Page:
Special Communication
December 5, 2001

Large-Scale Quarantine Following Biological Terrorism in the United StatesScientific Examination, Logistic and Legal Limits, and Possible Consequences

Author Affiliations

Author Affiliations: Institute for Crisis and Disaster Management, George Washington University (Dr Barbera), and Department of Emergency Medicine, George Washington University Medical Center (Dr Macintyre and Mr DeAtley), Washington, DC; Center for Law & the Public's Health, Georgetown University and Johns Hopkins University (Dr Gostin), and Center for Civilian Biodefense, Johns Hopkins University (Drs Inglesby and O'Toole), Baltimore, Md; Office of Emergency Preparedness, Department of Health and Human Services, Rockville, Md (Dr Tonat); and Department of Public Health, New York, NY (Dr Layton).

JAMA. 2001;286(21):2711-2717. doi:10.1001/jama.286.21.2711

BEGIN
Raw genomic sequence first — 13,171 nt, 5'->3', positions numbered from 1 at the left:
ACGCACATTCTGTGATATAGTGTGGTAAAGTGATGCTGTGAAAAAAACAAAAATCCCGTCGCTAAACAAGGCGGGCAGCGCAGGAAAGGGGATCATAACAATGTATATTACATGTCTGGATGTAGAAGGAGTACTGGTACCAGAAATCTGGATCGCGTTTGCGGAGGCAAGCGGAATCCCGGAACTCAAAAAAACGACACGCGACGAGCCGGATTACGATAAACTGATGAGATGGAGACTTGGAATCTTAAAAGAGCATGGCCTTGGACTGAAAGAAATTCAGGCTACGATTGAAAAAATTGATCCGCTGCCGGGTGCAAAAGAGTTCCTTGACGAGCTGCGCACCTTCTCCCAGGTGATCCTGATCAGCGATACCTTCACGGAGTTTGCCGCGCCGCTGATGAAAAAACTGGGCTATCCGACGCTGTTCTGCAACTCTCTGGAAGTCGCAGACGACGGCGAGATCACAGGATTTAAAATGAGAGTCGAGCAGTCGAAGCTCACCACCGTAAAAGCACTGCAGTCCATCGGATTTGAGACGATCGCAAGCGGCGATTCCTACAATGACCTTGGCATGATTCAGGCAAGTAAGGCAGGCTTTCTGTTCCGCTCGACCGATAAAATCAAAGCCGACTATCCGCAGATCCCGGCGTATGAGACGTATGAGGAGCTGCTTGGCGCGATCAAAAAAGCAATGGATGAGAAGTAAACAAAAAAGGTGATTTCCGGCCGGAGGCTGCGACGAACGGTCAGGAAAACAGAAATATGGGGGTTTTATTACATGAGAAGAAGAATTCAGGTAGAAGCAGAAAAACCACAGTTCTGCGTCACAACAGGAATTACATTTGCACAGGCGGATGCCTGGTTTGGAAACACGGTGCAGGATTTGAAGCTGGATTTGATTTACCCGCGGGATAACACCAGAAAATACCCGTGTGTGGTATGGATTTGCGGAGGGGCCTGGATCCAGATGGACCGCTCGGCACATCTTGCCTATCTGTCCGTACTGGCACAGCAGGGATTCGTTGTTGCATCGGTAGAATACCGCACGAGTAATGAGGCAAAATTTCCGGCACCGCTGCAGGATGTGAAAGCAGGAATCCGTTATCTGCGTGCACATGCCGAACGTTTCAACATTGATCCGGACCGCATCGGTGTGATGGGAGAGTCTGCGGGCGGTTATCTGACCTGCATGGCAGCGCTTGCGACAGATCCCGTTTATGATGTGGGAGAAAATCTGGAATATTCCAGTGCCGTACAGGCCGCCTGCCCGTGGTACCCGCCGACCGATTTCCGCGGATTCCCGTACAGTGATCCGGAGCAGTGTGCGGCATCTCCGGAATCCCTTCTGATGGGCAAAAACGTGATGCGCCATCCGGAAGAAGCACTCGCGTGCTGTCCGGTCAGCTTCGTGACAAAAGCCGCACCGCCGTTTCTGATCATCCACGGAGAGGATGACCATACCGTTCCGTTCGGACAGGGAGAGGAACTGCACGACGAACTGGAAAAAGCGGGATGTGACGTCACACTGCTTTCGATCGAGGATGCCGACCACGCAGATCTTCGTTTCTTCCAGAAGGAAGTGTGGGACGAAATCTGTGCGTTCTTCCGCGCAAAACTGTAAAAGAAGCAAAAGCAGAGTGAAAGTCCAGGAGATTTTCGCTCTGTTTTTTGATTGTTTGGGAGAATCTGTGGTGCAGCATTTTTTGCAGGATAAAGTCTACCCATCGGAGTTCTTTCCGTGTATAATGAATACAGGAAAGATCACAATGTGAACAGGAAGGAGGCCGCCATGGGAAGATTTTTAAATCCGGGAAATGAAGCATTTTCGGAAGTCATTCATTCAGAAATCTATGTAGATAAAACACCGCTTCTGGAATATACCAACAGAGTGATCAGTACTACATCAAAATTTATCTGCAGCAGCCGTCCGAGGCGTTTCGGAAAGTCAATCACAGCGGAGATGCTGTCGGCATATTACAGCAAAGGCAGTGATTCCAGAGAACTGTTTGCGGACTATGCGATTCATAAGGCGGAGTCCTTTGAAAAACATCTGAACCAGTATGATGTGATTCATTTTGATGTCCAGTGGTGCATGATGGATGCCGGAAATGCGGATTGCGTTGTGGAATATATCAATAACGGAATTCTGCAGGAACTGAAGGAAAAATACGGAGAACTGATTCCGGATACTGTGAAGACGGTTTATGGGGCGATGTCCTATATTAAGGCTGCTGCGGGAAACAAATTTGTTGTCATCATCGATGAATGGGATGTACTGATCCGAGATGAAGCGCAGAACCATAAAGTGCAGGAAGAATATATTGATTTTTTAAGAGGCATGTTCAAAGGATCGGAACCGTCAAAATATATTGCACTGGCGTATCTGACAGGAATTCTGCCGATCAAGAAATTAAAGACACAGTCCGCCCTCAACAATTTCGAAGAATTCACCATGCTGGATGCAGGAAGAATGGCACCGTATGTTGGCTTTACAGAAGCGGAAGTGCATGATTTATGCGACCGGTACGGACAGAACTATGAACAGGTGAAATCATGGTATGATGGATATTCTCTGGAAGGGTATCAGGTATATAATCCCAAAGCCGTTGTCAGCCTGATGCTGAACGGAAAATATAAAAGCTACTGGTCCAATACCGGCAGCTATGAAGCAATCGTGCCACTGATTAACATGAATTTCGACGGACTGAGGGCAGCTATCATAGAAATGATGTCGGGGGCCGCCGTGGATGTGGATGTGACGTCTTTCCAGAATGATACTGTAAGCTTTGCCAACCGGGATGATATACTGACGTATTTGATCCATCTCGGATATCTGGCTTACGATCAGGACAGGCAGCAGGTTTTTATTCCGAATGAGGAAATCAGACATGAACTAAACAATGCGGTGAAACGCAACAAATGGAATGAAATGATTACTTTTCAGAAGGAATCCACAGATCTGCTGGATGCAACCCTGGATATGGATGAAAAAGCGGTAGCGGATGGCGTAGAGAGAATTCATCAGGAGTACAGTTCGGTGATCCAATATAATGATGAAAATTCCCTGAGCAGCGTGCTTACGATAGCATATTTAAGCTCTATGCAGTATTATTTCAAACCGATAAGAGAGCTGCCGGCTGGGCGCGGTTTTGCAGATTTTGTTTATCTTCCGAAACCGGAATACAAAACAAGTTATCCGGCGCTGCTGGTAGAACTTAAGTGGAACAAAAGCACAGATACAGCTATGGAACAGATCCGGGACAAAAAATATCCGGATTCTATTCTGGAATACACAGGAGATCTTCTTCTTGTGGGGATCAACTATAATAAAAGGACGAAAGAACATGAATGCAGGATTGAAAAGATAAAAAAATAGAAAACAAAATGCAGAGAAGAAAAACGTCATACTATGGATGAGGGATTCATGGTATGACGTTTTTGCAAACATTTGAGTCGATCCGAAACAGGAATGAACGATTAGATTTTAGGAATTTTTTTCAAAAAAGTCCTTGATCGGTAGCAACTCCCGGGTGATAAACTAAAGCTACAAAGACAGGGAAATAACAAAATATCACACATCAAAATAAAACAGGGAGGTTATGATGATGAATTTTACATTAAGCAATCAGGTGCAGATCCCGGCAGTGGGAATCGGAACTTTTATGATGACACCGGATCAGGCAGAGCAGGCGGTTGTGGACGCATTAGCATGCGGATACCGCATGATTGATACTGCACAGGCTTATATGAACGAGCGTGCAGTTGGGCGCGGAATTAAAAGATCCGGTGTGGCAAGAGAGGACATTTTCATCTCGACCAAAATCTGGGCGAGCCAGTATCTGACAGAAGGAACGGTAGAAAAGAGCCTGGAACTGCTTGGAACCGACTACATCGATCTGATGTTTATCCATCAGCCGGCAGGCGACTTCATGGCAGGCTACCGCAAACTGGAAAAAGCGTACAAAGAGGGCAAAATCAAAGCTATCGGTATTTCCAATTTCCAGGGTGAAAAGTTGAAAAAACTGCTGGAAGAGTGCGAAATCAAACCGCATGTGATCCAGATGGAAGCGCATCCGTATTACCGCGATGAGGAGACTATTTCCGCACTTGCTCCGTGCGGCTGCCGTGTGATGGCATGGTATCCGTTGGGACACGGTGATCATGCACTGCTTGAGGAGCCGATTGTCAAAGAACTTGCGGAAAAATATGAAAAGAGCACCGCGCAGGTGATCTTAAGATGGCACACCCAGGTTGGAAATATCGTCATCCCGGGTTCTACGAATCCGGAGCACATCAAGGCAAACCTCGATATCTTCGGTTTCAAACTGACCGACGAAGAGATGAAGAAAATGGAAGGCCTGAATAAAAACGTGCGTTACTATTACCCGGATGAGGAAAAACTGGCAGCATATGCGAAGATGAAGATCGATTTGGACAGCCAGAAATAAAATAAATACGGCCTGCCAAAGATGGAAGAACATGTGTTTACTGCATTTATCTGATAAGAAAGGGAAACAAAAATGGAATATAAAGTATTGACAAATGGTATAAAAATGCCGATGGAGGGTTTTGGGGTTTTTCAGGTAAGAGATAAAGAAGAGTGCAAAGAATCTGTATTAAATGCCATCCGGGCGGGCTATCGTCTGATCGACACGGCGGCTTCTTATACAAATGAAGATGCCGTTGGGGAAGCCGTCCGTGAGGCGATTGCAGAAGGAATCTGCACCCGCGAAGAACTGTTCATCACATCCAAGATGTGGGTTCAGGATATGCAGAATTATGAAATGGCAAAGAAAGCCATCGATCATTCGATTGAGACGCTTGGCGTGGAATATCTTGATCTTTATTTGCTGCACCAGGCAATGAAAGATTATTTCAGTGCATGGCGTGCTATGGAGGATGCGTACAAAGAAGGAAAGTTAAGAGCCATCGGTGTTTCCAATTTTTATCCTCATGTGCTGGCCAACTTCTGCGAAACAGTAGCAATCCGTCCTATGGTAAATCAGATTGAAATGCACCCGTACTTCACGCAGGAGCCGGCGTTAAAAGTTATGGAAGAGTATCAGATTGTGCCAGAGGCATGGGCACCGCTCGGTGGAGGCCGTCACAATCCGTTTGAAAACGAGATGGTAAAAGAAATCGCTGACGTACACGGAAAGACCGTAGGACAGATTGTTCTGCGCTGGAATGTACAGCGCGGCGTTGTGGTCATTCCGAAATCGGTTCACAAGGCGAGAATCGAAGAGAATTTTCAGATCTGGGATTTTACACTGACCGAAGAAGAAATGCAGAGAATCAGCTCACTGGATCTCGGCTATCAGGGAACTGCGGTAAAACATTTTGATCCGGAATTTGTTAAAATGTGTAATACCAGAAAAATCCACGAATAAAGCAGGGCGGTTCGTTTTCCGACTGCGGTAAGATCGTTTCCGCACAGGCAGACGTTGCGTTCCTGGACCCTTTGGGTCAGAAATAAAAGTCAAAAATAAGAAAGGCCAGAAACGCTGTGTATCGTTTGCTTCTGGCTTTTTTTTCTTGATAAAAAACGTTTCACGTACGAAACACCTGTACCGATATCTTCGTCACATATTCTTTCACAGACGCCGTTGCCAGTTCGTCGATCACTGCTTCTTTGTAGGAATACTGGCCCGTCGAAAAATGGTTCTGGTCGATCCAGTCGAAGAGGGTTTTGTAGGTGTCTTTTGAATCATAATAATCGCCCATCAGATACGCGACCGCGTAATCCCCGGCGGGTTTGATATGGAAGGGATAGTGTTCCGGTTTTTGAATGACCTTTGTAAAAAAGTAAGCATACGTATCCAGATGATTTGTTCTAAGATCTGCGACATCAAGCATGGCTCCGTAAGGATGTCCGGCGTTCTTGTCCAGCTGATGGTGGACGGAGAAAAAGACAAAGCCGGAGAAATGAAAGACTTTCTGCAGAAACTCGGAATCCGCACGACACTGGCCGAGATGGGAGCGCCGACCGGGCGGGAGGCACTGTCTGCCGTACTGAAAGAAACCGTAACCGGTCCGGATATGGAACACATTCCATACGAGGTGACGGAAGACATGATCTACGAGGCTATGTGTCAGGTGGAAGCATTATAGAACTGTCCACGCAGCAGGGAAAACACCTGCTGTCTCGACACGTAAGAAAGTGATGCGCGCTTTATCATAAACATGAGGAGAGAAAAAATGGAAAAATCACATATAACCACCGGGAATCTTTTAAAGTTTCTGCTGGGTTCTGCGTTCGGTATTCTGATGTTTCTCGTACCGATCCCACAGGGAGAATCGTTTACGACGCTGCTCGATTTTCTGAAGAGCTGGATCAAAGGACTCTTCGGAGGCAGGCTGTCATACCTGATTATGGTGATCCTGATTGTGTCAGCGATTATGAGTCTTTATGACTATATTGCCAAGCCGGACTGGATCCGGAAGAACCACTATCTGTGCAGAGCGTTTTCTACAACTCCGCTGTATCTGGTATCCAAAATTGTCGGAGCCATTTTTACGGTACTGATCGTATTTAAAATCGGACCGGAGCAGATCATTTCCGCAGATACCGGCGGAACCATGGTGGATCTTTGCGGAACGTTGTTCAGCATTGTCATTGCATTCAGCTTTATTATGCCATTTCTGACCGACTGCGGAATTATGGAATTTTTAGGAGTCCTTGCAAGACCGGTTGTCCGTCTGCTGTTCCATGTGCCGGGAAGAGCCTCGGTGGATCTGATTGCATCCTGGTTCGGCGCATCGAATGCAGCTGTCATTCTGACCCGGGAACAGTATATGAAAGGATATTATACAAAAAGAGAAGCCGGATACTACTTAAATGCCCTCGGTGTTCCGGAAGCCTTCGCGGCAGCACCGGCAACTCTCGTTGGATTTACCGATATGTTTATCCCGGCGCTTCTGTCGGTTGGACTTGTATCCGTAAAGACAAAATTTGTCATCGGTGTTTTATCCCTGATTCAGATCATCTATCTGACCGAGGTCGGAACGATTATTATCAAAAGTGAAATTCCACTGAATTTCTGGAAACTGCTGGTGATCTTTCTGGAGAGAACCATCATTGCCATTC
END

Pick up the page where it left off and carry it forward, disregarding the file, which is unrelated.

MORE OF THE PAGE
Concern for potential bioterrorist attacks causing mass casualties has increased recently. Particular attention has been paid to scenarios in which a biological agent capable of person-to-person transmission, such as smallpox, is intentionally released among civilians. Multiple public health interventions are possible to effect disease containment in this context. One disease control measure that has been regularly proposed in various settings is the imposition of large-scale or geographic quarantine on the potentially exposed population. Although large-scale quarantine has not been implemented in recent US history, it has been used on a small scale in biological hoaxes, and it has been invoked in federally sponsored bioterrorism exercises. This article reviews the scientific principles that are relevant to the likely effectiveness of quarantine, the logistic barriers to its implementation, legal issues that a large-scale quarantine raises, and possible adverse consequences that might result from quarantine action. Imposition of large-scale quarantine—compulsory sequestration of groups of possibly exposed persons or human confinement within certain geographic areas to prevent spread of contagious disease—should not be considered a primary public health strategy in most imaginable circumstances. In the majority of contexts, other less extreme public health actions are likely to be more effective and create fewer unintended adverse consequences than quarantine. Actions and areas for future research, policy development, and response planning efforts are provided.